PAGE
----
It also hosts events, like the already well-known “Tolkien Thursdays” (from the famous but recently closed “Prancing Dreadnote” bar, although rumour has it, the place had previously been closed like a dozen times, except this time the organizers are not looking for a place to rent, instead they've come up with this new idea). Others include “Tolk-club”, preliminary on Tuesdays at 19:00, which has now been scheduled for this time for a second month in a row, minstrel performances, and seminars and workshops.

“Other than the exceptional collections of Tolkien's works at the Bodleian Library in Oxford, and the Manuscript Collection at Marquette University in Milwaukee, Wisconsin, USA — there are two places of interest that you might consider.

The Greisinger Museum in Jenins, Switzerland is a privately held museum collection that is the dream of multi-millionaire Bernd Greisinger. Go here for more information: http://www.greisinger.museum/

The other location is not so much a museum, although it does hold a number of singular artefacts. The Tolkien Shop in Leiden, the Netherlands is the only 'Brick and Mortar' Tolkien shop in the world and has been in business for over 30 years. René van Rossenberg helped establish the Dutch Tolkien Society in the same year he opened the shop, and both have been going and growing ever since2. Go here for more information: http://www.tolkienshop.com/

There are other impressive private collections, but these are the only ones I am aware of that are accessible to the public.”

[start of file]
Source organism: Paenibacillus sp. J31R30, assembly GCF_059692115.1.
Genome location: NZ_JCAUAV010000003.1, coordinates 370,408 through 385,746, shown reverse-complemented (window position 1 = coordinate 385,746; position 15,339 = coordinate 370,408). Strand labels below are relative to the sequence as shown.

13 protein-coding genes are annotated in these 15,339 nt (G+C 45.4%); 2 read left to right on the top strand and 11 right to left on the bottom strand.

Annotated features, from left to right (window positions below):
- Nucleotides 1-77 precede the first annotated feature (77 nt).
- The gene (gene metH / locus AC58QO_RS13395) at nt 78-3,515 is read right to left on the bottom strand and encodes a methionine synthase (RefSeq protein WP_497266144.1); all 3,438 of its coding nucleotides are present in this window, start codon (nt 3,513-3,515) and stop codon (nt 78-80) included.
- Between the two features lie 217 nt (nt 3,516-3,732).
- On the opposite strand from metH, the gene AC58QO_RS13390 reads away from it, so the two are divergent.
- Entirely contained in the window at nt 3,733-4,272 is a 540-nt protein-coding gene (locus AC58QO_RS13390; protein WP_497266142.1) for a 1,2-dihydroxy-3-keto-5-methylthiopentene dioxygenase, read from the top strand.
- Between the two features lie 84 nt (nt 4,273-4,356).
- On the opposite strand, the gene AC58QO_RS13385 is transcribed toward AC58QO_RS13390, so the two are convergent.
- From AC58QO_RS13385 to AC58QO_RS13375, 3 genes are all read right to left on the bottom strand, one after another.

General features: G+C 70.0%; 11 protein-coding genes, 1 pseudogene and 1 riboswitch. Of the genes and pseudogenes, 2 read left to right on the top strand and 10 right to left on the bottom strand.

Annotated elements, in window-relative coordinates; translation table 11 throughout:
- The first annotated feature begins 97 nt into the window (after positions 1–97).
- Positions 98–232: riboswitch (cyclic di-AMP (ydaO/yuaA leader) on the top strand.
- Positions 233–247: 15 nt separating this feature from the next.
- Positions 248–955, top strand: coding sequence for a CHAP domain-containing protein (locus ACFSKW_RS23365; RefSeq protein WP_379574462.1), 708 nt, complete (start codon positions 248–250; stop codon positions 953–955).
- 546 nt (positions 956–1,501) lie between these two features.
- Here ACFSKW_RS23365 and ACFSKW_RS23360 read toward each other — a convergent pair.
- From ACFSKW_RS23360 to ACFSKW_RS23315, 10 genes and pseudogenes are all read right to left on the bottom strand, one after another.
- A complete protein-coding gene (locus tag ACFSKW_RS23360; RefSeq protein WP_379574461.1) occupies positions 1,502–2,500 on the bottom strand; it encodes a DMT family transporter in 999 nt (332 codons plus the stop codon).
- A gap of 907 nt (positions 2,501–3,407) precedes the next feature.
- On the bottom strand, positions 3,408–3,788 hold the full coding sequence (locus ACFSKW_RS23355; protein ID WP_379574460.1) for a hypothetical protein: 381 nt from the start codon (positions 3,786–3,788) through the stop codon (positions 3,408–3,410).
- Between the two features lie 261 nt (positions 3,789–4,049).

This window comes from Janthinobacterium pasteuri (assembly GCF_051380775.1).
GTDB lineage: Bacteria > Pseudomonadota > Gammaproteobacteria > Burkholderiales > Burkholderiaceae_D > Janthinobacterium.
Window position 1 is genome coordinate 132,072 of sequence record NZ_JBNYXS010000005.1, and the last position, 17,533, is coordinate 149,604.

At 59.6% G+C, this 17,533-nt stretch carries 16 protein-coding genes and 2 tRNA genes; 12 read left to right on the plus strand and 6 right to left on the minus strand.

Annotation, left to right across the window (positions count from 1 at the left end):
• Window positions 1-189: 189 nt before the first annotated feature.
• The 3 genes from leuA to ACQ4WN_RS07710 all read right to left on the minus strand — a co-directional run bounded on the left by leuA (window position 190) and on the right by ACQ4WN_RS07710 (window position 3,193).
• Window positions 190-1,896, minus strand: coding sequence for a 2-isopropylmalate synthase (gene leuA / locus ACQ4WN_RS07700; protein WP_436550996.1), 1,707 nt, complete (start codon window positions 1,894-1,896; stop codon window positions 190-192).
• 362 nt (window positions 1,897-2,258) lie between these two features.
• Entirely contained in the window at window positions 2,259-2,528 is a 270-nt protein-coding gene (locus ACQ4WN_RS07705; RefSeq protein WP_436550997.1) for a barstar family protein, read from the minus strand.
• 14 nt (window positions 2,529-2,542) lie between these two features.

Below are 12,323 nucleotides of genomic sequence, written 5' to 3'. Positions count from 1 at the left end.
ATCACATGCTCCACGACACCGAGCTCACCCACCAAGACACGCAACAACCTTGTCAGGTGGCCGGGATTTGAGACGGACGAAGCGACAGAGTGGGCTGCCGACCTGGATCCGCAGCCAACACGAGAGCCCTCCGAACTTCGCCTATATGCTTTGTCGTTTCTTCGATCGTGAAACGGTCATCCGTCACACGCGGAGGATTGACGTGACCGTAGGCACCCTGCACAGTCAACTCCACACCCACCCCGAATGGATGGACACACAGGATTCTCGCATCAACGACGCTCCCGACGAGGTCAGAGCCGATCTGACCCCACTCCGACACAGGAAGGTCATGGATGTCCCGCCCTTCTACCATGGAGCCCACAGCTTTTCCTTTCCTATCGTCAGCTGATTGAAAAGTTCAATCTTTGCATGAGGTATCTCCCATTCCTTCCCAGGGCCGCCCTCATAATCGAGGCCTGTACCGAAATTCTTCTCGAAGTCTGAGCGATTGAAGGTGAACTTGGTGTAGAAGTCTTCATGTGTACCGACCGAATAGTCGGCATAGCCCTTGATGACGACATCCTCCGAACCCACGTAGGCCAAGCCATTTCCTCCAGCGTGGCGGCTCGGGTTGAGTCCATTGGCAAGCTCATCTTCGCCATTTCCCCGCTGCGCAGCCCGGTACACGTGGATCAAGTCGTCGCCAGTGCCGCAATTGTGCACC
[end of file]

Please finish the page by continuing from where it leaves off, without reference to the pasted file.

Becky Dillon
(Senior Administrator for the News and Publications portion of the “International Tolkien Fellowship”)

And finally, here's a list of the museums, collections, study centers, and more. It seems like the Moscow Museum of Tolkien fandom is successfully doing a little bit of all things mentioned.

Other Tolkien museums and collections in the world
— The Greisinger Museum in Jenins (Switzerland).
— Sarehole Mill Museum in Birmingham (United Kingdom).
— Exhibitions at Story Museum in Oxford (United Kingdom).
— Exhibitions at The Morgan Library & Museum in New York (USA).
— Bodleian Library in Oxford (United Kingdom) — the largest collection of original Tolkien manuscripts and drawings in the world.
— Marquette University in Milwaukee, Wisconsin (USA) — J. R. R. Tolkien's collection of manuscripts.
— The Tolkien Shop in Leiden (Netherlands) — the only brick-and-mortar shop in the world with over 30 years of history, entirely dedicated to J. R. R. Tolkien.
— Tana del Drago Study Center in Dozza (Italy).
— Other private collections (but only the ones mentioned above have open access to the public).

(Based on materials by Becky Dillon, the Senior Administrator for the News and Publications portion of the “International Tolkien Fellowship”, and Ian L. Collier, administrator of “The Tolkien Society” group on Facebook, and also my survey in “The Tolkien Society” group on Facebook).

D. Opening

The opening was hosted by the organizers and keepers of the Moscow museum of Tolkien fandom, Olga Rudskaya (Allias) and Emma Mikheykina, both of whom spoke to the visitors. Allias presented parts from the oncoming musical “The tale of Beren and Lúthien”, and her poems and songs.